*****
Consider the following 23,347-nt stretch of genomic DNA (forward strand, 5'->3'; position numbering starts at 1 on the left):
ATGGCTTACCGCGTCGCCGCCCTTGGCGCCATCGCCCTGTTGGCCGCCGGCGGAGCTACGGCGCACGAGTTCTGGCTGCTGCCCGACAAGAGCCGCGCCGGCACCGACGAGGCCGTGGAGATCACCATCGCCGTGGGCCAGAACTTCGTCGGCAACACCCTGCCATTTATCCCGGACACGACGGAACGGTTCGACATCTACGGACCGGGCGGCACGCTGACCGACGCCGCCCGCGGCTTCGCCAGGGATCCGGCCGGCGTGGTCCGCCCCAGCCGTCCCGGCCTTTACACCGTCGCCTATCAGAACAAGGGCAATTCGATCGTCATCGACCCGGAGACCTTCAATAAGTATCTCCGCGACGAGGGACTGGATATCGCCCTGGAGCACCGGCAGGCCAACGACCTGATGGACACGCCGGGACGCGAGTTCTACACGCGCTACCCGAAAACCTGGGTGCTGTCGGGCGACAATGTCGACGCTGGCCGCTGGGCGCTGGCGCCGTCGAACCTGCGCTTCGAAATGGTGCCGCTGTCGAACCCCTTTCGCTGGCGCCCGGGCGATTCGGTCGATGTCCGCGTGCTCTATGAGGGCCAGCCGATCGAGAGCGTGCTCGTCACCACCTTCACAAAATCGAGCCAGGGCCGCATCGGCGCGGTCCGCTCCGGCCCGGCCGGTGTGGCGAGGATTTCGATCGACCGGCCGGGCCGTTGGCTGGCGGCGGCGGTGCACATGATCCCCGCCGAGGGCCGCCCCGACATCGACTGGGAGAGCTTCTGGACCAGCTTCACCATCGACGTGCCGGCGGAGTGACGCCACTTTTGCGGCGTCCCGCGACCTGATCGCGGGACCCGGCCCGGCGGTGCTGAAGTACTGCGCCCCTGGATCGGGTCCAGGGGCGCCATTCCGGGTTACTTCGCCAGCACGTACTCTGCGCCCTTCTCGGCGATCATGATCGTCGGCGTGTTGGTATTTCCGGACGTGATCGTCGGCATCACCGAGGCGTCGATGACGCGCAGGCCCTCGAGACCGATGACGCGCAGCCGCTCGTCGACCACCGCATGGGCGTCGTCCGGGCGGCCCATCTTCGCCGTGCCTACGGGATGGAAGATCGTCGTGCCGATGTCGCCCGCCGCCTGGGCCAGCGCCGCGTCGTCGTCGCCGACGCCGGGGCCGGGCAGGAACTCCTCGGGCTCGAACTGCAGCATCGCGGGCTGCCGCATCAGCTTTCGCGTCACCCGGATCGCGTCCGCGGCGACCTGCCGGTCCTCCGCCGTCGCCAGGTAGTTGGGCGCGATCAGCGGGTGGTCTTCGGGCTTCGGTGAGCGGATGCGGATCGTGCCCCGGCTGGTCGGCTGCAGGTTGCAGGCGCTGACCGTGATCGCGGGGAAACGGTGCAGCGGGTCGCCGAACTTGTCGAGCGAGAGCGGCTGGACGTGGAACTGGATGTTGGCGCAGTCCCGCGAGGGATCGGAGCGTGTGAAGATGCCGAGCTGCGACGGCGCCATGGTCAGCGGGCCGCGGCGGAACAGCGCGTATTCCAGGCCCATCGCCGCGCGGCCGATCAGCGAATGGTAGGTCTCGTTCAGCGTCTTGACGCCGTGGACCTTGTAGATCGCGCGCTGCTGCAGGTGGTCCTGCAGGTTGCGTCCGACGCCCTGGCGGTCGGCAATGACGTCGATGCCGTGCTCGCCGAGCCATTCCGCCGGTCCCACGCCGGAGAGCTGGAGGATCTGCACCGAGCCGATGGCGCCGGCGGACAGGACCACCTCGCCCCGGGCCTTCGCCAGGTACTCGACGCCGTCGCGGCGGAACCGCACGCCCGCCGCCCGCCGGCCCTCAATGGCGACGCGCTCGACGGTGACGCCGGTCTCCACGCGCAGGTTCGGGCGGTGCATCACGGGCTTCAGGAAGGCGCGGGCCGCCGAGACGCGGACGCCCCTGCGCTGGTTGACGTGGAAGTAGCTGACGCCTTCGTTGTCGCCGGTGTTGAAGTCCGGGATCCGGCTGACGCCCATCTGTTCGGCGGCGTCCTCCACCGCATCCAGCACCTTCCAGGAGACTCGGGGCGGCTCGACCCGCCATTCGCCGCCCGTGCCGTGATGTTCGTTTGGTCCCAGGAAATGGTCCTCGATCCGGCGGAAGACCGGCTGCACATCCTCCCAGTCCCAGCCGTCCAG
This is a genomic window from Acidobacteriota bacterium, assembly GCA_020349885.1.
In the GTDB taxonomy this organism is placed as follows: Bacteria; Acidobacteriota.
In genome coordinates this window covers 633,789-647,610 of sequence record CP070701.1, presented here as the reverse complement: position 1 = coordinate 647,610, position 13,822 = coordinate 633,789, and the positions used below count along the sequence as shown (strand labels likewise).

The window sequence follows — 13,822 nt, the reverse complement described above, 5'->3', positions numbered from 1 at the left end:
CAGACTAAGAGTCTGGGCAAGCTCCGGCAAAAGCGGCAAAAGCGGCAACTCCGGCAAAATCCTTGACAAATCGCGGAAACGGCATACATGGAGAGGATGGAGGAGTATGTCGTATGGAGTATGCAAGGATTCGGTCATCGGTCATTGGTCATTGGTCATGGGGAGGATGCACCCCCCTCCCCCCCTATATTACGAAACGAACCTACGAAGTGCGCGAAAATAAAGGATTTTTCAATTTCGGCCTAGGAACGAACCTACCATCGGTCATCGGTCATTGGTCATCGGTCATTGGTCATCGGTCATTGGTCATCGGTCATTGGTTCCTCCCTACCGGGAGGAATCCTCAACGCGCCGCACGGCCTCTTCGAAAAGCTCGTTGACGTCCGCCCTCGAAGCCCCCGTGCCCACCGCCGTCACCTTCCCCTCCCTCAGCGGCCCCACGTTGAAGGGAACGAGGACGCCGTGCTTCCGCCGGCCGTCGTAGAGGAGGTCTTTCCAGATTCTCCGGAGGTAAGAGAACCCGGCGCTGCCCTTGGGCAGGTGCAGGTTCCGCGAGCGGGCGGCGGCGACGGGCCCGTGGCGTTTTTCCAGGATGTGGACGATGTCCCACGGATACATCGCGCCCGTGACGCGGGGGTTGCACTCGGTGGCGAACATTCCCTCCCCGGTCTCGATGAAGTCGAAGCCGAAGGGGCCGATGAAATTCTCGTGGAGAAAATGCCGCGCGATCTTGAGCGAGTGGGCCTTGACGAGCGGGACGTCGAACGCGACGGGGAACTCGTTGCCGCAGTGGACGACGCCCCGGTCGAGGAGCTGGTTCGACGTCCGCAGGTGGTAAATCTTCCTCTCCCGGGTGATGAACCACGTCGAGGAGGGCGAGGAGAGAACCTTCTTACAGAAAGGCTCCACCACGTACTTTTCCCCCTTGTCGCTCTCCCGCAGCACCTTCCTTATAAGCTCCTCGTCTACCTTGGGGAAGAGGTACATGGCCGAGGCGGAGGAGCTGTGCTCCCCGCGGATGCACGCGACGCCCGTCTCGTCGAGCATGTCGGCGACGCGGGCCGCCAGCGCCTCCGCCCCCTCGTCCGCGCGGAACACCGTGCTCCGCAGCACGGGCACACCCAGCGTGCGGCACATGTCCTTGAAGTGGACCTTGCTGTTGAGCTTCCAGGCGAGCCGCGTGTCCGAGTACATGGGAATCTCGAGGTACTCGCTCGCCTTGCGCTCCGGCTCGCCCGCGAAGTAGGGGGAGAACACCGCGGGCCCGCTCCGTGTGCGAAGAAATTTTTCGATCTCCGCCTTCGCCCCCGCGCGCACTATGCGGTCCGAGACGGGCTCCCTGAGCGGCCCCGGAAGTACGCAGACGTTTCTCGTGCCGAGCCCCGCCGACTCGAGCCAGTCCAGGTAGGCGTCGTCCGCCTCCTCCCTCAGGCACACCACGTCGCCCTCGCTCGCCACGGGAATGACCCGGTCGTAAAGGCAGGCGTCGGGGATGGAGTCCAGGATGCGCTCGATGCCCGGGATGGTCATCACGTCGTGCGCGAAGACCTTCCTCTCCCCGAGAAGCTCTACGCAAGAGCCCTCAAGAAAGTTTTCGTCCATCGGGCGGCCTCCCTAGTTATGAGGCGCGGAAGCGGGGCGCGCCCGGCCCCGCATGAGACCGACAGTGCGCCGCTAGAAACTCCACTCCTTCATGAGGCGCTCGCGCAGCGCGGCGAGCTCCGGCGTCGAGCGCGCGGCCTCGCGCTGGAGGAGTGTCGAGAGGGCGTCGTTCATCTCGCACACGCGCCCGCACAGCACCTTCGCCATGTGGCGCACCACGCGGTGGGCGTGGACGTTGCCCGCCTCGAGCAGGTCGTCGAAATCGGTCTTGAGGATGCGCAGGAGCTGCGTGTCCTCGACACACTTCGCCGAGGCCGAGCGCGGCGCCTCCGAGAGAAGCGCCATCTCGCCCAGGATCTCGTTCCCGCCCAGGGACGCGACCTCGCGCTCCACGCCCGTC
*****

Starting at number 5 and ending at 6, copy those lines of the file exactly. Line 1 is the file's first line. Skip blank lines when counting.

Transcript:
In genome coordinates this window covers 633,789-647,610 of sequence record CP070701.1, presented here as the reverse complement: position 1 = coordinate 647,610, position 13,822 = coordinate 633,789, and the positions used below count along the sequence as shown (strand labels likewise).

The window sequence follows — 13,822 nt, the reverse complement described above, 5'->3', positions numbered from 1 at the left end: